This Week In History News, Apr. 4 – 10

Published April 9, 2021
Updated October 31, 2022

Lost Egyptian city unearthed, oldest 3D map of Europe found, Confederate monument stolen.

Archaeologists Uncover Preserved 3,500-Year-Old City They’re Calling The ‘Egyptian Pompeii’

Lost City Of Luxor

FacebookThe newly-uncovered “lost golden city of Luxor” found in central Egypt.

For decades, the 1922 discovery of King Tut’s tomb has reigned as the most important find in all of Egyptology. But now, researchers have found something that rivals it. Archaeologists digging in Luxor recently found the stunningly-preserved remains of a 3,500-year-old city that’s the largest of its kind ever found. The city is so pristine, it’s “as if it were yesterday” — when Tut himself lived there.

See more of this historic find here.

Bronze Age Slab Unearthed In France Is The Oldest 3D Map In Europe

Saint Belec Slab From Above

National Institute of Preventive Archaeological ResearchFound in 1900, the Saint-Bélec Slab was never properly analyzed until now.

In 1900, archaeologist Paul du Chatellier was excavating a prehistoric burial ground in northwestern France when he made the discovery of a lifetime: the Saint-Bélec Slab. The Bronze Age piece of rock was covered with odd markings that have only now been revealed as Europe’s oldest 3D map.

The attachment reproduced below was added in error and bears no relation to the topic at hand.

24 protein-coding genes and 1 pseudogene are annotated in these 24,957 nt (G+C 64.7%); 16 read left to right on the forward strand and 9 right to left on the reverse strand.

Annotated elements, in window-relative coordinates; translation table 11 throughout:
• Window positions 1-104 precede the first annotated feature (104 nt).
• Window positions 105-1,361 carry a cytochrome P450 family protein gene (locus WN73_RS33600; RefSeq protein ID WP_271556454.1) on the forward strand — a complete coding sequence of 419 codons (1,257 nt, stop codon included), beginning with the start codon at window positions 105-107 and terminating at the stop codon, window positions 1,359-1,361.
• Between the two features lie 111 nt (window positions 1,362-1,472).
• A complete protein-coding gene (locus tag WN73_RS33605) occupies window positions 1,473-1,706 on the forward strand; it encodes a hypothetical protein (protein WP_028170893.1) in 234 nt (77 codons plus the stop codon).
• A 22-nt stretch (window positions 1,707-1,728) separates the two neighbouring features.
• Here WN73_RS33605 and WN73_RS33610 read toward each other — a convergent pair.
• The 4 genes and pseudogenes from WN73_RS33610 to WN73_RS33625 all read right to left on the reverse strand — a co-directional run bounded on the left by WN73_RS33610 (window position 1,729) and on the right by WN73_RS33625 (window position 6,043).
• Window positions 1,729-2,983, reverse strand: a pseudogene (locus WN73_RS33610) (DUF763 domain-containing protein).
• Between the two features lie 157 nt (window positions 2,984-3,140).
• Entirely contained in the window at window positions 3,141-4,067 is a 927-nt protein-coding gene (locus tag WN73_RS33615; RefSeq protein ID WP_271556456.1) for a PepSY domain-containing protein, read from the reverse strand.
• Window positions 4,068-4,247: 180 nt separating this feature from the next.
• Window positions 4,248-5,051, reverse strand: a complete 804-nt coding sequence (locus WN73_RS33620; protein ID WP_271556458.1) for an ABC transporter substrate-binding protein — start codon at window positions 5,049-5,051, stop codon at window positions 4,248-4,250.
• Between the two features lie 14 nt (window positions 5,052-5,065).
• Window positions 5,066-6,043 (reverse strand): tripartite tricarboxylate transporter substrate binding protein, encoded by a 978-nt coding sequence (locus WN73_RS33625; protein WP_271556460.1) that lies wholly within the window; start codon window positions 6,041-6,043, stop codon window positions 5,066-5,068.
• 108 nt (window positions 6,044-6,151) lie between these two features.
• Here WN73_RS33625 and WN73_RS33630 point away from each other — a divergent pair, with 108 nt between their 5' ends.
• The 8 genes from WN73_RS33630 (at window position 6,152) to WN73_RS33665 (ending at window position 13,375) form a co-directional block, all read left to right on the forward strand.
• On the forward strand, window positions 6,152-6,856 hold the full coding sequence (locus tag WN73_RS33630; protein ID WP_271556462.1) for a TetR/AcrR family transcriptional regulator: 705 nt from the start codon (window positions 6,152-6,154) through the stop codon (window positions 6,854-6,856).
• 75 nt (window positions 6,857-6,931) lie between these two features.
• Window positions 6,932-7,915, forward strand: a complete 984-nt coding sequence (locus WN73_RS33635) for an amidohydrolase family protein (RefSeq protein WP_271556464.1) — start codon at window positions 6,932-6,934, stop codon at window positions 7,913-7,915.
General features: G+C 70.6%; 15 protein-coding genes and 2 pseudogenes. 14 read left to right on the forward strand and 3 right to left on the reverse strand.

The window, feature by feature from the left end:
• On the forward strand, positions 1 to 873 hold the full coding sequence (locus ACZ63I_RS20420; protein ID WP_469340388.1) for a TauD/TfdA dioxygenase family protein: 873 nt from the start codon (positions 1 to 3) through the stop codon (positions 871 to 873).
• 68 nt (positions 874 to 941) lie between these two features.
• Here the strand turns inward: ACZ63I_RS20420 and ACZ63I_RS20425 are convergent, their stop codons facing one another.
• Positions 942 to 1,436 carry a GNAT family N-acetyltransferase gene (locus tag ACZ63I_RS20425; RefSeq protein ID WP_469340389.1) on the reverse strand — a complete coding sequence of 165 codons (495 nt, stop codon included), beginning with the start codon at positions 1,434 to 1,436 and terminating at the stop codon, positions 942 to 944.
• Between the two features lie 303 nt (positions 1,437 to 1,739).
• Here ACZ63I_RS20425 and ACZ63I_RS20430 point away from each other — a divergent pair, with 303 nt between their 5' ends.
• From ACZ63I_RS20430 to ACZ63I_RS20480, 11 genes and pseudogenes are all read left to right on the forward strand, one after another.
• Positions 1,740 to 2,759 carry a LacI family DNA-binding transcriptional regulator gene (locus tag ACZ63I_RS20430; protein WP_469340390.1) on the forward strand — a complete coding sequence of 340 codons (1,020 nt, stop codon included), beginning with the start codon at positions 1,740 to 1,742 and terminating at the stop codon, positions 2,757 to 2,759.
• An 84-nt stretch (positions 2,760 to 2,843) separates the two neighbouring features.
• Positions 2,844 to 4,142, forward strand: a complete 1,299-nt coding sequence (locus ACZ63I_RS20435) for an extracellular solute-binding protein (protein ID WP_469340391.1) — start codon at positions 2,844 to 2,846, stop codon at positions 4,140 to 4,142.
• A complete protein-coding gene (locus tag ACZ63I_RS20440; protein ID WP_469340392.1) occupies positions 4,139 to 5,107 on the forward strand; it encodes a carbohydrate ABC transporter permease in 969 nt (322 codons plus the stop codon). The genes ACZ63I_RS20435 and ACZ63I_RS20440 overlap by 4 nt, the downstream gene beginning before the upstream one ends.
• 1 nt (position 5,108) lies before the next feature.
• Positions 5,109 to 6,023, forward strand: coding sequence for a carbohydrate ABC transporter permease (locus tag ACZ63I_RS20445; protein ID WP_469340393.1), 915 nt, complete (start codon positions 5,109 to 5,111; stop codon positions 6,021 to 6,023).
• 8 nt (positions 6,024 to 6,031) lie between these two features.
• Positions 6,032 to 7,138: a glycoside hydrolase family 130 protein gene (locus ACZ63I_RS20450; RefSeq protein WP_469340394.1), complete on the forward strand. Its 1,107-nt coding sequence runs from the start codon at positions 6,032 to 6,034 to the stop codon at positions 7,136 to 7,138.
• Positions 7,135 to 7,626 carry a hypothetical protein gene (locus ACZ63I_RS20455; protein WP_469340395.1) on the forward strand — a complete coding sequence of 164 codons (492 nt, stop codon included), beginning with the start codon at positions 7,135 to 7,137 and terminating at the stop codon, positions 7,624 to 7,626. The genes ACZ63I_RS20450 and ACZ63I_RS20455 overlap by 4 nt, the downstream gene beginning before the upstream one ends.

See more here.

Civil Rights Group Steals $500,000 Confederate Monument In Selma — And Threatens To Turn It Into A Toilet

Jefferson Davis Chair

White Lies MatterThe Jefferson Davis chair was presented to the Alabama town of Selma in 1893.

Since 1893, a three-foot stone chair memorializing the Confederacy has stood at Confederate Circle in Selma, Alabama’s Old Live Oak Cemetery. Last month, however, it disappeared.

The stone chair, dedicated to former Confederacy President Jefferson Davis, was first discovered missing sometime between midnight and 3 a.m. during the 44th annual Selma Pilgrimage on March 19. The pilgrimage is a yearly festival that celebrates Selma’s antebellum architecture and features tours led by white women in hoop skirts.

Now, an anti-racist action group known as “White Lies Matter” has taken responsibility for the theft.

Read on here.

All That's Interesting
A New York-based publisher established in 2010, All That's Interesting brings together subject-level experts in history, true crime, and science to share stories that illuminate our world.
John Kuroski
John Kuroski is the editorial director of All That's Interesting. He graduated from New York University with a degree in history, earning a place in the Phi Alpha Theta honor society for history students. An editor at All That's Interesting since 2015, his areas of interest include modern history and true crime.